What We've Learned – a new publication highlighting lessons learned from two years of grantmaking through the Climate Adaptation Fund
Recognizing the need to stimulate efforts to achieve conservation goals in light of the daunting impacts of climate change, the Climate Adaptation Fund is supporting applied projects demonstrating effective interventions for wildlife adaptation to climate change. Following two years of grantmaking in this new conservation arena, we have learned many lessons and have seen positive signs of growth in this rapidly evolving field of climate change adaptation. We have compiled these insights in a new paper that we will continue to build upon in the future. In the meantime, read about What We've Learned thus far.
To receive program updates join our e-newsletter list: Sign up Here
Curious what sort of project receive support through the Climate Adaptation Fund? Check out three short films we've posted on Vimeo (Check out all 3 Here!). Below, we've shared one of these films about a project lead by The Grand Canyon Trust, a 2011 recipient of a WCS Climate Adaptation Fund grant. The group is working to reintroduce beavers in dozens of stream segments in Southern Utah, and tracking the benefits they provide to local ecosystems.
Grand Canyon Trust: Restoring a natural ecosystem engineer to provide riparian areas in Southern Utah from WCS Climate Adaptation Fund on Vimeo.
The beaver is one of nature's most skillful architects, but it doesn't just create lodges for its own toothy kin. The dams this engineering rodent builds can create water storage ponds that provide habitat for entire communities of wildlife, and ensure streams flow even when there is little rain and snowfall. As climate change warms up the earth and dries out valleys across the West, beavers have become an increasingly important ally in helping natural communities adapt.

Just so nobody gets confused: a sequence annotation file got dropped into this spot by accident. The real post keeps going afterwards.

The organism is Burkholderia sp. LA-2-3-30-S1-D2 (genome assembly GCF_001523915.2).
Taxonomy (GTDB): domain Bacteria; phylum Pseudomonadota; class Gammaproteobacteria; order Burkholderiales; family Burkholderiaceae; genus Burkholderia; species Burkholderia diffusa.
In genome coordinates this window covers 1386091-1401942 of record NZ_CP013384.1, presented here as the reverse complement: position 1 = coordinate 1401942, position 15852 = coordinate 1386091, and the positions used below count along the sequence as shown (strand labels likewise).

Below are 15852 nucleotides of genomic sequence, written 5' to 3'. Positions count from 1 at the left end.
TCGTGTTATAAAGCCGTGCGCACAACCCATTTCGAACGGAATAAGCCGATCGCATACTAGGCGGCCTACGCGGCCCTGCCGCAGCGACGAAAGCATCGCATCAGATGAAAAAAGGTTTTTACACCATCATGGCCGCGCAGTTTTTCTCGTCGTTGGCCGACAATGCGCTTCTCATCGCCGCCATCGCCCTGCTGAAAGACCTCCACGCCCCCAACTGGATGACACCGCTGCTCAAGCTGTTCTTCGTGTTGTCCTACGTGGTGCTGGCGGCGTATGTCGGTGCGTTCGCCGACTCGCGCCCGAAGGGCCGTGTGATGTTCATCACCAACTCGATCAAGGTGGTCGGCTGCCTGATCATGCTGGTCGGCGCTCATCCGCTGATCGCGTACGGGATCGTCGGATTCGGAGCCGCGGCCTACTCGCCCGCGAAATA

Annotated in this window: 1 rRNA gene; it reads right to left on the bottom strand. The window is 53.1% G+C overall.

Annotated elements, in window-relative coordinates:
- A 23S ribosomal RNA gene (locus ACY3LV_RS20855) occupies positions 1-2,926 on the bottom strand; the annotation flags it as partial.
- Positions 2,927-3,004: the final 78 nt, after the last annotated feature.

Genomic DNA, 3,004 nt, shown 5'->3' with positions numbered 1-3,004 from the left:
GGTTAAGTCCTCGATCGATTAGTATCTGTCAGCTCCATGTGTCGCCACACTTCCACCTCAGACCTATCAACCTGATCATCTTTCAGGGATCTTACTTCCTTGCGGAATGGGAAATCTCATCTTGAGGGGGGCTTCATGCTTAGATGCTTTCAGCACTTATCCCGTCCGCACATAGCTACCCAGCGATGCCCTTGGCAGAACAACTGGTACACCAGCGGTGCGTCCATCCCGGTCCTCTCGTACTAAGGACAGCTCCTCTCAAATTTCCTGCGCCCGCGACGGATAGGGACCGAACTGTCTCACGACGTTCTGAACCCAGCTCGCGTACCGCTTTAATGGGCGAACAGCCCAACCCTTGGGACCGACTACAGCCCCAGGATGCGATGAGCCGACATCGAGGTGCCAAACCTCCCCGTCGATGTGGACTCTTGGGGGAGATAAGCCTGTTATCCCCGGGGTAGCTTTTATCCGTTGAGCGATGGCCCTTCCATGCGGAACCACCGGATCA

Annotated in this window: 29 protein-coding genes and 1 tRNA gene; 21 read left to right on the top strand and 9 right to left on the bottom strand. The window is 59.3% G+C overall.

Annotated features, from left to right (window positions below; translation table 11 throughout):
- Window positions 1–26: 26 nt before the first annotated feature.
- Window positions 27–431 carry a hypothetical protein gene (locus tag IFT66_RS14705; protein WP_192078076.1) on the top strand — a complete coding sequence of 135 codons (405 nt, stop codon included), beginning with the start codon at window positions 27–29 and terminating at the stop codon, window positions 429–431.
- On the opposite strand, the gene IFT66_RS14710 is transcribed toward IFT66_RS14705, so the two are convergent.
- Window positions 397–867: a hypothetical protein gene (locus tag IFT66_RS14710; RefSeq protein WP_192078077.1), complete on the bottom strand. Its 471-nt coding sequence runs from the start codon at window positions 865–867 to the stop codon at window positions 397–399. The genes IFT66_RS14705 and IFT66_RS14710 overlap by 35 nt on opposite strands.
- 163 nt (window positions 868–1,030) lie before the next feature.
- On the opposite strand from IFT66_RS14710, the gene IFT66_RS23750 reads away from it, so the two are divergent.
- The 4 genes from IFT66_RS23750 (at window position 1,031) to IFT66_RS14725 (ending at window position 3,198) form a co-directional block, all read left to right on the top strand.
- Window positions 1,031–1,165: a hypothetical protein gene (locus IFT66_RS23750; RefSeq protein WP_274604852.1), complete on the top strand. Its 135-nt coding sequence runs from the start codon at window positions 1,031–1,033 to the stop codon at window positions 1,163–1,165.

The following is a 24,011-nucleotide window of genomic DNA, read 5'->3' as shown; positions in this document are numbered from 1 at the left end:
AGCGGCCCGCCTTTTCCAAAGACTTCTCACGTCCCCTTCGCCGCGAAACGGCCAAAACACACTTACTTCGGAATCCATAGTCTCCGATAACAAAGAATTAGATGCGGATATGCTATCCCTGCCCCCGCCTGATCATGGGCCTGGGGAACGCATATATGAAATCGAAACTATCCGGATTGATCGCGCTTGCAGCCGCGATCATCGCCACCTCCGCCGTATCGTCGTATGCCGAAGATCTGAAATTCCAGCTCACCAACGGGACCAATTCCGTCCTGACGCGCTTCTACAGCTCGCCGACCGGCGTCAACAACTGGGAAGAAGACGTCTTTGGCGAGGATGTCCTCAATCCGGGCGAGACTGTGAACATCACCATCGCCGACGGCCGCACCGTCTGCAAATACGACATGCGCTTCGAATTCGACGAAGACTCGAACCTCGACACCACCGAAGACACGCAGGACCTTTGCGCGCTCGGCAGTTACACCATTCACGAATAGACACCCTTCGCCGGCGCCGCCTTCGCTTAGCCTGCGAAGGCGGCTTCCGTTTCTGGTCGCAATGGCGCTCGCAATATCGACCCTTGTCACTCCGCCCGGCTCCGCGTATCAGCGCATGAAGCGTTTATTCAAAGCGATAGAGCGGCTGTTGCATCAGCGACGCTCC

WHY THE CLIMATE ADAPTATION FUND?
Due to changing climate, high-elevation whitebark pines have become hospitable to outbreaks of mountain pine beetles, destroying entire stands of these trees critical to many species. Grizzly bears depend on these pine nuts to help them gain weight for winter and a decline of the whitebark pine means less nutrition during the critical months before hibernation begins. A warming climate is also contributing to the decline of western trout populations. Grizzlies may soon find another favorite—spawning cutthroat trout—off the menu. These impacts are being felt by humans, as well. Recreational anglers spent more than $3 billion in the eight Rocky Mountain states in 2006. A reduction in cutthroat and other cold water fish species could translate into a major economic loss for tourism, the fishing industry, state wildlife agencies, and the local communities that depend on these revenues.
This rise in temperature of just a few degrees has broad implications for wildlife. Without action to preserve functional ecosystems and assist wildlife in adapting to varying habitat conditions, climate change could prove devastating. Through the WCS Climate Adaptation Fund, we hope to help overcome the odds.
HISTORY OF THE PROGRAM
In 2006, thanks to the support of the Doris Duke Charitable Foundation, the WCS Wildlife Action Opportunities Fund was launched. Over these past four years, the Opportunities Fund awarded more than $7.2 million for 81 wildlife conservation projects in 46 states, working to restore habitat, protect movement corridors, incorporate wildlife into land-use planning decisions, reintroduce endangered species, and implement priorities of State Wildlife Action Plans. We are proud of the conservation outcomes achieved by all of these projects and grateful for the on-going support of the Doris Duke Charitable Foundation.
Learn more about grants awarded through the Climate Adaptation Fund in 2011
Read more about the history of our grantmaking program from 2006-2010